Craigflower Bridge and Admirals Road
Saanich and View Royal are preparing to replace the 79 year old Craigflower Bridge and approach roads using funding from the federal Gas Tax Fund. A grant for $10,775,000 has been obtained for this project.
Construction is planned for the summer of 2013 finishing in late Fall. The bridge will be closed during construction. The Municipalities will work with the selected contractor to provide pedestrian and cycling access across the Gorge Waterway at least during the school year. Confirmation that this objective is practical will not be available until the Spring of 2013 when a contractor is selected.
Saanich will take advantage of the bridge closure and resulting low traffic volumes to replace an aging sewer under Gorge Road between Admirals Road and Tillicum Road.
At this time the project team anticipates a project start date of June 1st, 2013 with active construction in the waterway in early July. The project team is working with external agencies to receive the required approvals in time for this start date.
For more information regarding this project contact us via email at firstname.lastname@example.org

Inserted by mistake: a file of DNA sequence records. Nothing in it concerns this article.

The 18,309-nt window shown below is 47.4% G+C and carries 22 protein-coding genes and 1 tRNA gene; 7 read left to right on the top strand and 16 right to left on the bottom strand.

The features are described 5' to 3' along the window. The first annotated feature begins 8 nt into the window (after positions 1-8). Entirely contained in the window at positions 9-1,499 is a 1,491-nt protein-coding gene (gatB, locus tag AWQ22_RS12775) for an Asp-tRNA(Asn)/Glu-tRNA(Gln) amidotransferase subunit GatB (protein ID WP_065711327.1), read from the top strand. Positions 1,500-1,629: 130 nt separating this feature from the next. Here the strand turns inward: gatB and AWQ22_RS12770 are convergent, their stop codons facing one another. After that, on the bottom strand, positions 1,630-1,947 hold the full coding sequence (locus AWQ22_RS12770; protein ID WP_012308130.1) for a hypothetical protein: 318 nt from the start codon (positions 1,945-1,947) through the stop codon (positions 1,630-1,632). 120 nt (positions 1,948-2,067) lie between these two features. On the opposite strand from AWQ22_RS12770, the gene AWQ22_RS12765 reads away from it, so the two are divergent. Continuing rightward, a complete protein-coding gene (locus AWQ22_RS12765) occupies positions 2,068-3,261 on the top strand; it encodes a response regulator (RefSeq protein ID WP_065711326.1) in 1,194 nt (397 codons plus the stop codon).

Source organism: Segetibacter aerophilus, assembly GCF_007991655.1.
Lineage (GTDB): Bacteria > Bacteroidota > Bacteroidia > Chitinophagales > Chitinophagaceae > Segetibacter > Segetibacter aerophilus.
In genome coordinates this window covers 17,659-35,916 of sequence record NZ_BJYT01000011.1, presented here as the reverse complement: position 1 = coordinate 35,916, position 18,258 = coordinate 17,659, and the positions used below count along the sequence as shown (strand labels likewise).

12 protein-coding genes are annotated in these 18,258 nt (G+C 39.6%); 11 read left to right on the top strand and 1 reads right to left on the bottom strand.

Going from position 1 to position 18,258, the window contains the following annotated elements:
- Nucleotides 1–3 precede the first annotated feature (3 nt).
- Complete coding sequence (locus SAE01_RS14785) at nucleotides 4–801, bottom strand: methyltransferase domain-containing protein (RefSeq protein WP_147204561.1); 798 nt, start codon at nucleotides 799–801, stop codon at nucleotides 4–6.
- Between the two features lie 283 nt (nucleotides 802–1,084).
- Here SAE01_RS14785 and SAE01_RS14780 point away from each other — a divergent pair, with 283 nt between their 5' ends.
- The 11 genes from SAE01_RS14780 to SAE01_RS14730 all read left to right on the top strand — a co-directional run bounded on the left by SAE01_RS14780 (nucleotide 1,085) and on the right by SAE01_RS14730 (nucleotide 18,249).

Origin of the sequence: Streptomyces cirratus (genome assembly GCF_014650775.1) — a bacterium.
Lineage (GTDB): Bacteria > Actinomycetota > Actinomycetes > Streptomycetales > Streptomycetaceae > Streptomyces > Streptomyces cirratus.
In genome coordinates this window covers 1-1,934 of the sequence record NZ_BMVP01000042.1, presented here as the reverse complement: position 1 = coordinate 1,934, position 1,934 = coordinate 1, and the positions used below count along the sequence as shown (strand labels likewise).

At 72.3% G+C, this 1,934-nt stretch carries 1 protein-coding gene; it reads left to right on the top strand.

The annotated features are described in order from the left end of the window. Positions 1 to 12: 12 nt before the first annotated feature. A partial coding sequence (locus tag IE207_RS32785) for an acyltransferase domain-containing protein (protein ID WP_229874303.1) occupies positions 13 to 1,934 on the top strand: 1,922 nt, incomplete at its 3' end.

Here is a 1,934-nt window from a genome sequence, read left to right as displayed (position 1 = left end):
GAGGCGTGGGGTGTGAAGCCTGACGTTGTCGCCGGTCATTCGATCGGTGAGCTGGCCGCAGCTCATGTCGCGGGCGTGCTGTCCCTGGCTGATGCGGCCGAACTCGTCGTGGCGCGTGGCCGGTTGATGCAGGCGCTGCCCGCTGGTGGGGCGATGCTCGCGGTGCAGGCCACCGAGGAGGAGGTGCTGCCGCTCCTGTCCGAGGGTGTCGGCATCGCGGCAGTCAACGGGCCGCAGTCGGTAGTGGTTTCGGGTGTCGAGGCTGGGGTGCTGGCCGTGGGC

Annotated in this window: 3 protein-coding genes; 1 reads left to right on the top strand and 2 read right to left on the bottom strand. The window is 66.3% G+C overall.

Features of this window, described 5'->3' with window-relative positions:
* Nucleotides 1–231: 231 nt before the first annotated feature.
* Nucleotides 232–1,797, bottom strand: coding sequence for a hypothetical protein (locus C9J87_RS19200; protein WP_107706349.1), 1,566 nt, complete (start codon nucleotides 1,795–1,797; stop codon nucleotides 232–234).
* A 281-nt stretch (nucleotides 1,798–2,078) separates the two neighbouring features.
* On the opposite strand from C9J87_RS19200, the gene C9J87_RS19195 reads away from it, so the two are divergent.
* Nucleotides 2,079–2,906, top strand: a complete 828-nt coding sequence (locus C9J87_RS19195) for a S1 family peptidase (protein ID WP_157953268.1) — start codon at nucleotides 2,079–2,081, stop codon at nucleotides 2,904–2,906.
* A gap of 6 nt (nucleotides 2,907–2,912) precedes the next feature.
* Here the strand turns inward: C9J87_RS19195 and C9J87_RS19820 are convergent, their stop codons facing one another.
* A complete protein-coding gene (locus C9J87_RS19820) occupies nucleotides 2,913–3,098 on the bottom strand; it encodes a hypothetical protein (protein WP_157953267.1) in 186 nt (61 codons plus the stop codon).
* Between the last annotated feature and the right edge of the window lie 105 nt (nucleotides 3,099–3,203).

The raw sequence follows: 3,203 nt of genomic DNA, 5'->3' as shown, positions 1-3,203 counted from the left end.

The Old Craigflower Bridge
|The bridge was constructed in 1933 and remains substantially unchanged from that date. It is a timber trestle with 20 spans and the length of 116 metres and a width of 8.5 metres.|
|The bridge deck consists of two 3.35 metre travel lanes, very narrow sidewalks on each side (0.9 metres in width) and no provision for bicycles.|
The bridge was designed when trucks were very much lighter than today. In the thirties, trucks might be 18 tonnes, while today they can easily be twice that heavy.
|The deck and sidewalks are reinforced concrete, supported by timber stringers on a timber piled sub-structure.|
|The bridge shows some damage consistent with overloading and a few piles and pile caps have begun to rot.|
The bridge connects two National Historic Sites:
The Craigflower School (1855), the oldest schoolhouse in Western Canada,and the Craigflower Manor (1856), the third oldest house in British Columbia.
The new bridge is intended to tie the two historic sites together, to support a wildlife viewing platform. The waterway has a herring fishery each Spring. Fishers have used the bridge throughout its existence.
Fishing off the Craigflower Bridge.